Bob Dylan did almost nothing for me to write about in 1982. He apparently recorded with Allen Ginsberg, but I don’t have that (I’ll look). He recorded some duets with one of his back-up singers (Clydie King) and this is listed by Bjorner as “not circulating”, which is too bad, because the idea of Dylan doing an album of duets is, well, fascinating.
Here’s what Dylan did in 1982 that I can write about: He appeared at the Rose Bowl in Pasadena on June 6 at the “Peace Sunday” anti-nuke concert during Joan Baez’s set. You can watch his entire performance here (note: the video drops out a couple of times on “With God On Our Side”). You should go watch this whole thing. I’ll wait.
The bootleg of this performance includes the entirety of Baez’s set: “Do Right Woman”, “Warriors of the Sun”, John Lennon’s “Imagine” (which she introduces as a song from the 1960s, which bothers me much more than it has any right to), and “Diamonds and Rust”. She then introduces “Robert” and Dylan sort of belatedly shows up on stage for his only public appearance in 1982. It is good and bad.
On the one hand, here we have Bob Dylan and Joan Baez together on stage again after all these years. It is a beautiful moment for those of us busy tracking their bizarre, decades long friendship. Six years after the Rolling Thunder Revue, about seventeen years after she helped to make him a star, here comes the middle-aged Dylan out to perform with her. His acoustic guitar and harmonica holder (he doesn’t actually play the harmonica). It’s a wonderful moment.
On the other hand, it’s all a bit of a shambles. The tuning of the guitars at the start. Dylan standing too far from the mic (she cedes him some space so that he doesn’t have to crash into her when he leans over). His guitar straps breaks (2:30) and the whole of “With God on Our Side” is sort of derailed. It’s not entirely clear that they are yet on the same page on this song almost twenty years after they were playing it for the first times. I mean, how many times can this duo butcher this song?
On the one hand, I love how happy people seem to be. Skip ahead to 9:34 and watch Joan Baez smile. It’s a great moment. Whatever has gone on in their relationship over two decades, it’s wonderful to see that smile.
On the other hand, she is smiling at the end of a cover of Jimmy Buffet’s “A Pirate Looks at Forty”. Jimmy Buffet. Joan Baez and Bob Dylan are on stage singing a Jimmy Buffet song. Seriously. What’s worse (and you’re wondering, how can it be worse?) they are doing a really, REALLY, bad job of it. Look closely, it is clear that Dylan has the lyrics written on his left sleeve. Watch Baez as she leans over to read them. She is constantly coming in late (she has done this with Dylan forever, possibly because he’s so mercurial in the way he plays things). It is sloppy and actually sort of painful to listen to. Go to 8:50 and you can clearly see both of them reading as they play. Actually, Baez just gives up and starts humming. Oh well.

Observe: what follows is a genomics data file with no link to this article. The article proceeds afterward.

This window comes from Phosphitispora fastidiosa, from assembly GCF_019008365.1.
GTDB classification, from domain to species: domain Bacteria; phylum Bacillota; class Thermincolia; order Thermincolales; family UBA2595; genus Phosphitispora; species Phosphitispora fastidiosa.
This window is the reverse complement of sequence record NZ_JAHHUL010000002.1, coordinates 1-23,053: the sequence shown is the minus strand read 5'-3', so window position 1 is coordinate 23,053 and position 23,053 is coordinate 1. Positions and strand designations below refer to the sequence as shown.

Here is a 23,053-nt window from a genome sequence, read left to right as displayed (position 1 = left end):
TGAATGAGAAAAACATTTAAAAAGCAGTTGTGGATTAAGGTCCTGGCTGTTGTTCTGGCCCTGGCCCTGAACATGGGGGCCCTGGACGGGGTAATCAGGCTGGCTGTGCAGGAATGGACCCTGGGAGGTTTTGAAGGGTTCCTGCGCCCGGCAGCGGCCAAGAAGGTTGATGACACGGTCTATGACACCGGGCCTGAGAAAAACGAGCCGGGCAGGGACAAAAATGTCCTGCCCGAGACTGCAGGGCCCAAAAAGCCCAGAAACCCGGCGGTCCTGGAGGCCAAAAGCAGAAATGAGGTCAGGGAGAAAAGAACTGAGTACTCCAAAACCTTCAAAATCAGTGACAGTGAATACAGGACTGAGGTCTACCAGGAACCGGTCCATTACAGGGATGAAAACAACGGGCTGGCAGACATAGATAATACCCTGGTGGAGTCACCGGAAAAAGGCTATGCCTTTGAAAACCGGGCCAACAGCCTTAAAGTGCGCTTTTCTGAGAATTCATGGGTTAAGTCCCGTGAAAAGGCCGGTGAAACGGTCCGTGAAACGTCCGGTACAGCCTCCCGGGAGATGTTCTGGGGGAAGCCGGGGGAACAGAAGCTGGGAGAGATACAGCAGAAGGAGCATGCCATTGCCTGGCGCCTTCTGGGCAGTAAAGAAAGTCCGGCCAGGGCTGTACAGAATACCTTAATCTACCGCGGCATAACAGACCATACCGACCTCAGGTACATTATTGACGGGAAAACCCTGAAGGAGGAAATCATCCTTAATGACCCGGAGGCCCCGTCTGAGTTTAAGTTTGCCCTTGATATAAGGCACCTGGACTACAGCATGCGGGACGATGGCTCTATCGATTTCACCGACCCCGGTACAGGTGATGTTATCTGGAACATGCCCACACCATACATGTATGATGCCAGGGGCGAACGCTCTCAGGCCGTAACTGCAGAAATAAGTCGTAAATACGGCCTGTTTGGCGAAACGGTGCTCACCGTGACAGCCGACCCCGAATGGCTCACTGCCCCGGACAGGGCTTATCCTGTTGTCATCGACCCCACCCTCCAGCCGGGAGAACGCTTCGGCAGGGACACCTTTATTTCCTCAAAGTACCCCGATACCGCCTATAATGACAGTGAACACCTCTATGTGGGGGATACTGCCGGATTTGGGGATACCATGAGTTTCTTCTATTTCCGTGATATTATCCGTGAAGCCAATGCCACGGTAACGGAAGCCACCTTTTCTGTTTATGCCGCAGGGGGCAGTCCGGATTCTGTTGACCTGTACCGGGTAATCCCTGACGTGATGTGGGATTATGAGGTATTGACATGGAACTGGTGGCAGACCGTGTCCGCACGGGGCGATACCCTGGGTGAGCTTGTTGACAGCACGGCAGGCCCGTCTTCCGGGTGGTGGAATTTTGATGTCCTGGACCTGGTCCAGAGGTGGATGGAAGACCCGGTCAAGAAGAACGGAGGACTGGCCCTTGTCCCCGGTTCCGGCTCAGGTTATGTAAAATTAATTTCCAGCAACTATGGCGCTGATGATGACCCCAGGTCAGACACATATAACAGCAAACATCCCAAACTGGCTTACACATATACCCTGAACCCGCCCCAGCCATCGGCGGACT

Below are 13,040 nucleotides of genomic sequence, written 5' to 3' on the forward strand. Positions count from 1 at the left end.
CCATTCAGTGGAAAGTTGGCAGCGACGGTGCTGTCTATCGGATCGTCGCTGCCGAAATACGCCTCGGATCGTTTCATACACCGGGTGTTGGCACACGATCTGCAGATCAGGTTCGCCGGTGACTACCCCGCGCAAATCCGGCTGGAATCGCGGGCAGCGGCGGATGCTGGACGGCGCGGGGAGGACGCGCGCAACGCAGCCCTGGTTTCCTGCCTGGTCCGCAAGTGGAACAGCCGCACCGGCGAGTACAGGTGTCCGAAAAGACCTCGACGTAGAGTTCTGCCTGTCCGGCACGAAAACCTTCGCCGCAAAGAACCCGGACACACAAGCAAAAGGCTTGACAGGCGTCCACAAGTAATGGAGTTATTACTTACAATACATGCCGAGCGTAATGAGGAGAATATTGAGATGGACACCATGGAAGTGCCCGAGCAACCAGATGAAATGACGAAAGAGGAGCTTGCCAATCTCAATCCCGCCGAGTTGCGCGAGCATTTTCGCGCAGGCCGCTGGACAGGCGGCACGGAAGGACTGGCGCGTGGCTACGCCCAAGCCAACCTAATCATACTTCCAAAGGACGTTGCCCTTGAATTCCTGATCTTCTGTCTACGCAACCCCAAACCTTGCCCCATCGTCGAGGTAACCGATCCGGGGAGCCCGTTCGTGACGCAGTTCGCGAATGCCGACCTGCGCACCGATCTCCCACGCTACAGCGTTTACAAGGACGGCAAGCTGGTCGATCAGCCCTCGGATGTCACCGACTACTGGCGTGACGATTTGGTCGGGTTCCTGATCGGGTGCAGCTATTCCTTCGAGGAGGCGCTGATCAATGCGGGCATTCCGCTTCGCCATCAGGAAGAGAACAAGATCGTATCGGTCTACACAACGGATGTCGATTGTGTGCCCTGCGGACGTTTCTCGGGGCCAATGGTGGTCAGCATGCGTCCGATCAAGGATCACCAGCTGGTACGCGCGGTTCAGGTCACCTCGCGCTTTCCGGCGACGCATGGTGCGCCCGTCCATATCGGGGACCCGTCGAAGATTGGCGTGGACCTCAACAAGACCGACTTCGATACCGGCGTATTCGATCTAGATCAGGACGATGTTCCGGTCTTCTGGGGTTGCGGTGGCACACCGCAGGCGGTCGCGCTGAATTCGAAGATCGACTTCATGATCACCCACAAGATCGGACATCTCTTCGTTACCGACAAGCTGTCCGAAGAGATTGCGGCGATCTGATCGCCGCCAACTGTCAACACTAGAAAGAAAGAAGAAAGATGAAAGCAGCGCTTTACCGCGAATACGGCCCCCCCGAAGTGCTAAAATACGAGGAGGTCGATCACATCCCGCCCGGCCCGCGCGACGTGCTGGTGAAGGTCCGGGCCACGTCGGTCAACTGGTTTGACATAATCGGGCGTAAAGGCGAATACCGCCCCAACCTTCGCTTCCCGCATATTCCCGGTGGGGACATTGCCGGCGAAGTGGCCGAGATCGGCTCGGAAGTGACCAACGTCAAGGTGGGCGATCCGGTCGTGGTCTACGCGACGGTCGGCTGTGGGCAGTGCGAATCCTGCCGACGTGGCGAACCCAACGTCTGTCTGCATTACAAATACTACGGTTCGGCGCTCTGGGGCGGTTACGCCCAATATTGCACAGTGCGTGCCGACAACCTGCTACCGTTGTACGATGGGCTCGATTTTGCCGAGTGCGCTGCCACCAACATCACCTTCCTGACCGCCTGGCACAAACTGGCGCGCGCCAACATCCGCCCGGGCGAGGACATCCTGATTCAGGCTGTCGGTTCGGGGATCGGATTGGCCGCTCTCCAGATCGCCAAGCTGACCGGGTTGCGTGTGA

On the one hand, they do “Blowin’ In the Wind” together, and all is right with the world.
On the other hand, they absolutely murder it. It is terrible. Awful. Horrendous. Look: “Blowin’ in the Wind” has three verses. Three. It is not a complicated song at all. Four chords, three verses. In fact, it’s so uncomplicated that between the first and second verses Baez says to the crowd: “Sing along, you know the words”. Except Dylan doesn’t. As they start the next verse, she sings the first line to the second verse, and he sings the first line of the third. She rolls her eyes and gives way, switching over to match him. It is a THREE VERSE SONG and he can’t get it right. Oh, man.
So, to sum up, in his only 1982 performance, Bob Dylan comes out at a peace rally, sings three songs. On the first his guitar falls off and on the second and third he doesn’t know the words even though one of the songs is the most iconic thing he has ever written. Wow.
On the one hand, the video of this performance is terrible – a dub of a dub of a VHS recording (the audio recording is far superior). On the other hand, just seeing these two people out there trying to do something – and, in particular, seeing Baez’s flustered exasperation, makes me inordinately happy.
That’s it. That’s 1982 in a single post!